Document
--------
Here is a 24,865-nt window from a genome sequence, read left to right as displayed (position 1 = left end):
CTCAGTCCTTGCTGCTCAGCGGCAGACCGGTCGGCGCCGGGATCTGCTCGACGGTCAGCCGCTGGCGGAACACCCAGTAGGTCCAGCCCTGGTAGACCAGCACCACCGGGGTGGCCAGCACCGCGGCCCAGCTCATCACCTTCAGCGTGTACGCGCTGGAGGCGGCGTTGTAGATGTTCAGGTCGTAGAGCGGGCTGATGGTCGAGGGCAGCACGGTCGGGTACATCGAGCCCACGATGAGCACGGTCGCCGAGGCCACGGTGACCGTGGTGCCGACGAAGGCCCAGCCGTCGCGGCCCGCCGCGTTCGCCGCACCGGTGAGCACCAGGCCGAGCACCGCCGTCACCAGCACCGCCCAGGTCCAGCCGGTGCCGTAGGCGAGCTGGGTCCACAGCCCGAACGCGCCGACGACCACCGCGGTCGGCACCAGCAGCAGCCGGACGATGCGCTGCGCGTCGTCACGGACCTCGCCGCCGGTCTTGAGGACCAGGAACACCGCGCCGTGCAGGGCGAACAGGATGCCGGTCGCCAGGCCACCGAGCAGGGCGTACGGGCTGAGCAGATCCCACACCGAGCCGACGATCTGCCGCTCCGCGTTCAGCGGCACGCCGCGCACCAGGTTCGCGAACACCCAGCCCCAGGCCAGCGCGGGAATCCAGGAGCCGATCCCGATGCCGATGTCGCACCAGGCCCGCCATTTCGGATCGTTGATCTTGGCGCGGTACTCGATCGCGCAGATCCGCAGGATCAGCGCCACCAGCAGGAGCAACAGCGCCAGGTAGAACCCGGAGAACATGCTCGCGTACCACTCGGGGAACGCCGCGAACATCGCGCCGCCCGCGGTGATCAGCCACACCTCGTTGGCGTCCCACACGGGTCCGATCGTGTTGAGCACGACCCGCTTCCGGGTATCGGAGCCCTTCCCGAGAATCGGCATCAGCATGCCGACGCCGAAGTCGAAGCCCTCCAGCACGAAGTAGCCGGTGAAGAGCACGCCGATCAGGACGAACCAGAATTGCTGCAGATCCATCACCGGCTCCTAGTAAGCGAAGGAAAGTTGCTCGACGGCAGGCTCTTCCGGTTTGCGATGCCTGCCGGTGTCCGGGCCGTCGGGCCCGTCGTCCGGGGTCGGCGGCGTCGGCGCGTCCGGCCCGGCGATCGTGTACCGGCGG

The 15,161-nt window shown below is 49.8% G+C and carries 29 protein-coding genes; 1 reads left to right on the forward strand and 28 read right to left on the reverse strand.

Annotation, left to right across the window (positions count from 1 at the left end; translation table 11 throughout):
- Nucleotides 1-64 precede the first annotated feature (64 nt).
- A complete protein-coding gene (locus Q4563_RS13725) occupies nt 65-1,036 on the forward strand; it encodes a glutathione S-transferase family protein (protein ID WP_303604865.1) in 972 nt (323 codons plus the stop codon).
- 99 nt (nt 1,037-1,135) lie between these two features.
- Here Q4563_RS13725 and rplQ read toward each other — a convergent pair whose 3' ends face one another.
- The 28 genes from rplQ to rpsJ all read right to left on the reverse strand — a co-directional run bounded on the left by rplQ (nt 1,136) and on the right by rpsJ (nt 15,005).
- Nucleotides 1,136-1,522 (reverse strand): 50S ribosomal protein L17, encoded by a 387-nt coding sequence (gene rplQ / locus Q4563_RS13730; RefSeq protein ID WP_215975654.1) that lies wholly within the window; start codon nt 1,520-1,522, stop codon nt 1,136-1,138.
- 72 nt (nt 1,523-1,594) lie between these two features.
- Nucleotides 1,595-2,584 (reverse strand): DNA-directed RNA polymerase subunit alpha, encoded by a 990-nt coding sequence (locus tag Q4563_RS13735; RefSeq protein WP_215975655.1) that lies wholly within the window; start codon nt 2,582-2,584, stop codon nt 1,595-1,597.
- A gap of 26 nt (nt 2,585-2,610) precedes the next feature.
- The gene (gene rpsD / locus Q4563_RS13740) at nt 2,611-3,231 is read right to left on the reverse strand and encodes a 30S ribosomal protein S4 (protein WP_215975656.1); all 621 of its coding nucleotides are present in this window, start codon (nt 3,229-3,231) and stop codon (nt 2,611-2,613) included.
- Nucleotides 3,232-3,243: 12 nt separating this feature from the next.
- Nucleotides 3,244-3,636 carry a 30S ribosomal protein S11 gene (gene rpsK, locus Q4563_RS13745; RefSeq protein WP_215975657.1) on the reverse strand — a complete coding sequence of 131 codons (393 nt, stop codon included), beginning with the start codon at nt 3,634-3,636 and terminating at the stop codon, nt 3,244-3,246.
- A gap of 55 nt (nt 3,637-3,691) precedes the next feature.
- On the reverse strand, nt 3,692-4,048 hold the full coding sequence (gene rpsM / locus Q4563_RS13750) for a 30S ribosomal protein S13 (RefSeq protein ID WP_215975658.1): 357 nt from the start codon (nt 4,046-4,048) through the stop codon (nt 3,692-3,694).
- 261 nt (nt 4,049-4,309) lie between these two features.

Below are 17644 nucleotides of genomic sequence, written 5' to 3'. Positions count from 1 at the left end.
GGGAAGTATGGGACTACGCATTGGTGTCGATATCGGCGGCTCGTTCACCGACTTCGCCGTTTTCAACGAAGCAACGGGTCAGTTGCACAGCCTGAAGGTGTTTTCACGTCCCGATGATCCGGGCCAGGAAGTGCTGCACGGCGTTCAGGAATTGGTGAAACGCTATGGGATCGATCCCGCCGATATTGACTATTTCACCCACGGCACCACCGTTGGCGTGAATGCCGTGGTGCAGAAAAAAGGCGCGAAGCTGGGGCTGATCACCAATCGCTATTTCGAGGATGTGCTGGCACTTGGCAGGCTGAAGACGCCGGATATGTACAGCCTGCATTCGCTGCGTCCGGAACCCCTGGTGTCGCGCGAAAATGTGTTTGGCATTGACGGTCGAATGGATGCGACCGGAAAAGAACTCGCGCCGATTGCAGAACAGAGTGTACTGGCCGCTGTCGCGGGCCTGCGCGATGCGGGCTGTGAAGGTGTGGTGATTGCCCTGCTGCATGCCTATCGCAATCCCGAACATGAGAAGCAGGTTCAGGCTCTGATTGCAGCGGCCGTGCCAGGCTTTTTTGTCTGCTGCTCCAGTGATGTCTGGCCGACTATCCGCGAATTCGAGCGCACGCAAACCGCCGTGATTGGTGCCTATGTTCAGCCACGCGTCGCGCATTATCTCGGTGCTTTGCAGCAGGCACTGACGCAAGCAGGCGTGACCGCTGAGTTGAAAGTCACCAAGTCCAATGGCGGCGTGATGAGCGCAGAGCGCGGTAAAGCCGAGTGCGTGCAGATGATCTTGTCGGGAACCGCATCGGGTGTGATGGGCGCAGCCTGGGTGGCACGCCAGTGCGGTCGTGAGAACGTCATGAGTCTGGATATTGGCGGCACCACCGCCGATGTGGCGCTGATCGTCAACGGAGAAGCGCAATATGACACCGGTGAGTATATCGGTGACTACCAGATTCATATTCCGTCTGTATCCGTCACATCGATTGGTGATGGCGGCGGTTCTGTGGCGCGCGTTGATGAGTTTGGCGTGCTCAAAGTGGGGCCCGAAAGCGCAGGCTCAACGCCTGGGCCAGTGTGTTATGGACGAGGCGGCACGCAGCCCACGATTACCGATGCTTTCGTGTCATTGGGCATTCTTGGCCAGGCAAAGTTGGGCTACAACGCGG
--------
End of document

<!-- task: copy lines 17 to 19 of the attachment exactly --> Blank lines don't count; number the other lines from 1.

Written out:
- A gap of 55 nt (nt 3,637-3,691) precedes the next feature.
- On the reverse strand, nt 3,692-4,048 hold the full coding sequence (gene rpsM / locus Q4563_RS13750) for a 30S ribosomal protein S13 (RefSeq protein ID WP_215975658.1): 357 nt from the start codon (nt 4,046-4,048) through the stop codon (nt 3,692-3,694).
- 261 nt (nt 4,049-4,309) lie between these two features.